We know safety is no accident. Our captains are highly trained and safety conscious sailors. We won't set out to sea without until we are satisfied of a vessel's seaworthiness. A boat which passes one of our inspections will easily pass a U.S. Coast Guard Safety Inspection. Here is a list of some of the things we inspect prior to getting underway to make sure your boat and our crew arrive safely.
We thoroughly inspect through-hull fittings and sea cocks for electrolysis and functionality and all hoses and clamps for cracks and leaks. We prefer that the bottom is sufficiently clean when we arrive at the vessel so a reasonable cruising speed can be maintained. We'll also inspect the keel bolts, rudder stock and steering gear.
We inspect all flares (expiration dates and moisture under the caps) and other visual distress signals, test sound signals (bells and whistles), test fume detectors on gasoline installations, check bilge pumps and piping, filters and float switches, EPIRBs, VHF and SSB radios, fire extinguishers, first-aid kits, person-in-water (crew-overboard) equipment, life rafts and lifesaving gear. We prefer life rafts for trips which take us more than 20 miles offshore and an inflatable dinghy for all trips.
Next it's off to the engine compartment, where we inspect hoses, belts and wiring. We check and change the oil and the fuel filters as required per your maintenance log. We also check fuel tanks for cracks and leaks, inspect shift/throttle control cables and linkages on both ends. We inspect propellers and shafts and adjust the packing glands as needed.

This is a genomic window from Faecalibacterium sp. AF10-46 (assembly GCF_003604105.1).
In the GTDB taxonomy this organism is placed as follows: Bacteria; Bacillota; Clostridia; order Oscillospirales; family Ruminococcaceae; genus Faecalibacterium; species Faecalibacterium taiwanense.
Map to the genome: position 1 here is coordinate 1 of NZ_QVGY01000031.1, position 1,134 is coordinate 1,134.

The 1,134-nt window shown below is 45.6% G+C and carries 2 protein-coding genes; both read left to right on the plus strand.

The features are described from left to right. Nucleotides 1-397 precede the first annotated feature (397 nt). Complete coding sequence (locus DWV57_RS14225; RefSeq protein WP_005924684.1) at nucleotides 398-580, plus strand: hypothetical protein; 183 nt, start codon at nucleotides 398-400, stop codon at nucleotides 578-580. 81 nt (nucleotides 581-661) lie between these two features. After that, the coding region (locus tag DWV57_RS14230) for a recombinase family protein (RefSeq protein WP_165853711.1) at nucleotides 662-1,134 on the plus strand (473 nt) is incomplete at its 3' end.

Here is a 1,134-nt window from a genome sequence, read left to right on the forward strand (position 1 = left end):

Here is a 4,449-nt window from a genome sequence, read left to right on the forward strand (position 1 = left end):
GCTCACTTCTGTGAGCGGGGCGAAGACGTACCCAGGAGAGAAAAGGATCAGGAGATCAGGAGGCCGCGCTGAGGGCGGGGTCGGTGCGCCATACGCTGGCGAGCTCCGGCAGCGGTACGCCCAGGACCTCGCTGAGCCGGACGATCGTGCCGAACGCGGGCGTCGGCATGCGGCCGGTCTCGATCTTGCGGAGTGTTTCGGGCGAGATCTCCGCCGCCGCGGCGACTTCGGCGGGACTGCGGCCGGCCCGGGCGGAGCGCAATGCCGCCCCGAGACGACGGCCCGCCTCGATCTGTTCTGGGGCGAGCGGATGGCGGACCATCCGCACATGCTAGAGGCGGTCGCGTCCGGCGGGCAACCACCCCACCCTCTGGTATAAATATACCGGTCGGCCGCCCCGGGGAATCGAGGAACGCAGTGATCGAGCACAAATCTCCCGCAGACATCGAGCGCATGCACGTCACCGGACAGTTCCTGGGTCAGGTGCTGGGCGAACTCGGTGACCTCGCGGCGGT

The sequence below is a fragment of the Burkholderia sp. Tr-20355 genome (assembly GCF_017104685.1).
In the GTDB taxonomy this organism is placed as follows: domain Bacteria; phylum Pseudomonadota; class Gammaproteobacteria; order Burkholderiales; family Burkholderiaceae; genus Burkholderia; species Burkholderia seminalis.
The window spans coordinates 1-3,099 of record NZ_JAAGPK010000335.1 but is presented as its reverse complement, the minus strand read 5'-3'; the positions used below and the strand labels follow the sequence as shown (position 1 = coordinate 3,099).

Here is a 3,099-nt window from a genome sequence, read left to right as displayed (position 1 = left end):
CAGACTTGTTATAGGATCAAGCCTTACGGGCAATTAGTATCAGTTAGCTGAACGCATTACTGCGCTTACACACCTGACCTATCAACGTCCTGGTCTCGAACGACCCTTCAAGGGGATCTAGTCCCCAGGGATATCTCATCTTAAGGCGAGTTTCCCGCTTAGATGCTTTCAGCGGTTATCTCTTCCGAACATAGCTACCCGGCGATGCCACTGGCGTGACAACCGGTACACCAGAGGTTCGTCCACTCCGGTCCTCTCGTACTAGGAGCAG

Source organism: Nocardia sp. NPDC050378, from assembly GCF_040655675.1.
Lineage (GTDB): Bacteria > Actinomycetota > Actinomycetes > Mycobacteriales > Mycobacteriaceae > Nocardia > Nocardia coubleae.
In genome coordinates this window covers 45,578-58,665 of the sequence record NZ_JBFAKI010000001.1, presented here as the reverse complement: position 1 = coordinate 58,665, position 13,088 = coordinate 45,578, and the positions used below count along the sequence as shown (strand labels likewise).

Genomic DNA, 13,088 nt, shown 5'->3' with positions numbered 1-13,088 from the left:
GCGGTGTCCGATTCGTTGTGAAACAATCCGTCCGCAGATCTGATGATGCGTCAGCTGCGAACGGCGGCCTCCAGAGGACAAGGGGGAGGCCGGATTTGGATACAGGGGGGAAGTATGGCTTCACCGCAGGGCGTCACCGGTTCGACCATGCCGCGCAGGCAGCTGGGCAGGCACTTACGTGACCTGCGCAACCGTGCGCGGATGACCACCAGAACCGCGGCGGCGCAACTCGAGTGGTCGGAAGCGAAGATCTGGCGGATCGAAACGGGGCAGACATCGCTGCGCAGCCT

Electrical and Plumbing
Topping off and testing batteries, cleaning terminals as necessary, testing all lights, electronics and other circuits, checking for loose wires and ensuring alternator and charging systems are performing properly is an important part of the inspection. Checking marine sanitation devices—heads, holding tanks and their plumbing—cannot be overlooked. We make sure Y-Valves aren't leaking, and that they are diverting waste into the holding tank—not overboard!
It is very important to inspect all standing rigging including spars, shrouds, stays, swages or mechanical terminals (i.e. StaLok or Norseman), turnbuckles and chainplates. Anyone who has ever experienced a chainplate, shroud or any standing rigging failure knows how scary it can be. We also inspect the running rigging—halyards, sheets, guys and spare lines—and deck hardware including roller furling units, boom vang, winches, turning blocks, sheaves and deck organizers to make sure they turn freely and operate properly. Docklines and anchor rodes are inspected. Anchors are secured before heading to sea.